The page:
W2: GASP 31: Critical Popular Music Studies-Race Records and Old-Time Music The Creation of Two Marketing
W2: GASP 31: Critical Popular Music Studies-Race Records and Old-Time Music The Creation of Two Marketing ARTS 031
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This 5 page Class Notes was uploaded by Joseph Lim on Wednesday August 31, 2016. The Class Notes belongs to ARTS 031 at University of California - Merced taught by Emily Gale in Fall 2016. Since its upload, it has received 10 views. For similar materials see Critical Popular Music Studies in Arts and Humanities at University of California - Merced.
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Date Created: 08/31/16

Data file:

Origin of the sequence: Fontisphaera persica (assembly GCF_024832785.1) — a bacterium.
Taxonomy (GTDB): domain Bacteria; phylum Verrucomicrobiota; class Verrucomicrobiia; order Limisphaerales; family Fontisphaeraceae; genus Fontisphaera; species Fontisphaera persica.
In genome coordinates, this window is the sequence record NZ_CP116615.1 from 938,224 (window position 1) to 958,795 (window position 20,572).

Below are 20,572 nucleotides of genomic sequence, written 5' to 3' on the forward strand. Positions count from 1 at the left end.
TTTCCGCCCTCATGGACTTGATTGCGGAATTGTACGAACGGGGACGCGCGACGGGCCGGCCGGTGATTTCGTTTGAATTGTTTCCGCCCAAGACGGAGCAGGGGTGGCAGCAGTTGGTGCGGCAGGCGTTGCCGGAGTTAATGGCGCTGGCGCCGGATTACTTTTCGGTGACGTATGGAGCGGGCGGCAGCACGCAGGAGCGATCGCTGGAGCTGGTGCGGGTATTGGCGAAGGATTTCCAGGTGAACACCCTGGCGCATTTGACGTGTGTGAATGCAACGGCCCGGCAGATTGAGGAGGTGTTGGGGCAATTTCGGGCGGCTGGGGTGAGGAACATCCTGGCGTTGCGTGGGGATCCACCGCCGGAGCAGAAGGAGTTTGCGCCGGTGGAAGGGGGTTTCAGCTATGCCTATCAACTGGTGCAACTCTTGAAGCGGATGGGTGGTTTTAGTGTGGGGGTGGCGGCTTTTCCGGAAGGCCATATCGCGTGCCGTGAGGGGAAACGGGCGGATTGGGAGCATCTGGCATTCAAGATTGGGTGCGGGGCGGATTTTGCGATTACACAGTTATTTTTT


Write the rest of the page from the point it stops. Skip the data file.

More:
Race and Records and Old-Time Music The Creation of Two Marketing Categories in the 1920s Early 1920s had developed a number of models for selling music to the American public. o Mass production of sentimental ballads to pull on the heart strings of consumers. o Stylized black music in the form of coon songs. o Featured wisecracking hillbillies in the big city and fiddle breakdowns to entertain urban audiences pinning for taste of backwoods. o Expanded into new geographical areas by employing native singers to cater to local racial or ethnic markets. Race records grew into significant segment of the market. o Crazy Blues by Mamie Smith Hillbilly music became popular which was previously viewed as untalented hacks by the industry. By the end of the 1920s, blacks and white southern artists had recorded commercial discs. Watershed o Transformation of American recording industry marking the triumph of authentic southern music. Race and old-time records marled a pivotal change in what the consumer’s musical taste was. o Market segmentation o Printed separate catalogues and flyers to promote discs. o Suggested a correspondence between consumer identity and musical taste. More narrow then broad. Old-time and race functioned both as advertisements and censors. o Musical category- Those records included in the catalogue o Segment of the population- The buyers targeted by it and the artists it promted. Race and old time categories sold millions of records. o Corresponded to the musical lives of no particular sets of artists or audiences. From Dialect Songs to Race Records Perry Bradford o Joined local minstrel troupe o Involved in New York City’s American theater and vaudeville scene. o Integral part of the black musical community. o Convinced Okeh Records to record Mamie Smith in 1920s. o Tried to get records labels to take a chance on an African American blues singer.bl Crazy Blues o First blues record featuring of a black singer. o Adam Gussov- Black violence as a way of resisting white violence and unsettling a repressive social order. o Multiple interpretations to its appeal to different consumers for different reasons. o 75000 copies sold in Harlem in its first few weeks. Mamie Smith o Our Race Artist o Cracked the industry color line, not because it necessarily signaled a significant shift in the sound or meaning of blues recordings. o Other labels tried to replicate the success Okeh had with Mamie Smith. Black recording artists rushed to support African American composers who had pioneered black participation in the national music industry and eased the way for race records. Smith and Bradford cracked the color line in the phonograph industry. Race records dealth a serious blow to white artists who traded on the authenticity of their portrayals of black music. Industry interpreted black music as an extension of minstrelsy. Dinal(1925) o Slow, lilting interpretation made it an international hit. o White songwriters searched for African American talent to invest their compistions with a sense of black authenticity. o Black recording artists were entangled in popular music’s continuing commitment to minstrel imagery. Down South Blues(1923)- Walters, Alberta Hunter, Fletcher Henderson o Lyrics are completely devoid of minstrel imagery or pop music cliché. o Song consisted of the twelve-bar, three-line verses that characterized the blues throughout the rural South. o Big hit and quickly recorded by a variety of singers. The same year would see the phonograph’s industry first recording sessions in the South. o Included gospel quartets, string bands, and solitary blue singers. o Charley Patton, Blind Lemon Jefferson, and Robert Johnson’s music would be known as country or down-home blues. Finding Native Southern Singers: The International Campaign Heads South The number of variety of race and old-time records blossomed during the 1920s as the phonograph industry attempted to increase the penetration into southern markets be selling the unique music of the region back to itself. Race and old-time music was a result of the industry revelation that the American South might be a distinct market. Howard Taylor Middleton o Insisted that white rural marketing had envisioned the talking machine bringing them songs of a bygone era rather than the latest hits. o Suggested that African American consumers constituted another neglected niche market. o His discoveries was unacknowledged until the trade disruptions of WWI forced the industry to strategize about increasing domestic consumption. Industry pundits became interested in the South. o Race records offered an important opportunity to tap the southern market. o Perry Bradford stated that the “native singer” that had fueled the phonograph industry’s global expansion now applied to the American South. Polk C. Brockman o Convinced Ralph Peer to come to Atlanta and record the local street musician and fiddle contest champion Fiddlin John Carson. o Started Polk Inc. which became the biggest and most celebrated distributors in the country. Fiddlin John Carson o Built two professional musical careers, one catering to textile workers around Atlanta and another feeding the southern embrace of hillbilly stereotypes. o Learned the fiddle at a young age. o Knew hundreds of ancient fiddle breakdowns, minstrels’ standbys, and Tin Pan Alley hits. o Entered first annual Atlanta fiddling contest in 1913. o Atlanta fiddling contests were an important site for the construction of a regional identity based on rural life, traditional folk music, and the image of the white hillbilly. o Brockman hoped to tap on a local Atlanta celebrity to help sell talking machines. Companies used local or regional scouts to find promising musicians in anticipation of the recording trip. o Competition for talent was fierce. o Placed advertisements in a local paper announcing the recording session and encouraging hopefuls to audition. o Recording southern black and white musicians offered the possibility of tapping niche markets separated by geography and race from the popular and classical music that previously dominated company interest. Radio severely affected the sales of phonograph records. o Companies voiced concern feeling that their businesses were under attack by the new medium. Advertising Race and Old-Time Records Many southern dealers were loath to sell records by African American artists for fear that black consumers would drive away white business. o Many southern stores capitulated to Jim Crow by allowing black customers but installing separate entrances and listening booths for black and white patrons. o Okeh started a new advertising strategy in the early 1922 which offered separate placards for each selection of records, allowing the individual dealer to decide which record would be featured in the store’s display. The change enabled retailers to avoid advertising records by black artists if they choose to do so. o Blackface humor was used to sell music in cartoon illustrations. o Use of minstrel imagery in race record advertisements was but one more way in which the industry signaled that its new trade in black music would not upset previous marketing strategies or the conventions of segregation. Industry strategies for selling old time music paralleled the methods employed to market race records. o Old time records soon came to dominate sales among white consumers in the rual and small-town South. Companies signaled a shift in industry conceptions of the southern market. o The realization that locals would support local artists subtly morphed into the position that southerners wanted little but local music. o It was a reversal of the cultural uplift strategy that dominated the industry just a few years before. Southern musicians embraced classical selections to northern commercial fare and not just old time records. Record companies insisted that old-time records had a broad appeal to buyers outside the South. Industry promoted early race records as a continuation of minstrels but companies suggested that early recordings of southern white audiences constituted a break from earlier stage stereotypes. o Introduced old time records as upstanding and serious folklore. Okeh began using hillbilly stereotypes in reference to music in 1925. o Ralph Peer formed “The Hill Billies” in which the locals have embraced the term. o Southern musicians noticed the marketing value of hillbilly imagery. Advertising both a general hillbilly image and a specific state or local identity corresponded to the industry strategy to sell old- time tunes simultaneously as local music for hometown fans and comical yet nostalgic hill country music for the masses. Rural drama recordings o Reinventions of the rube records popular in the early years of the century. In which these discs were inserted to snatches of music into comedy skits. Helped southern string bands project a hill billy image palatable to record buyers across the nation. Skillet Lickers o Most successful old time string bands of the 1920s. o Bestselling records were 19 rural drama discs released between 1927 and 1930. o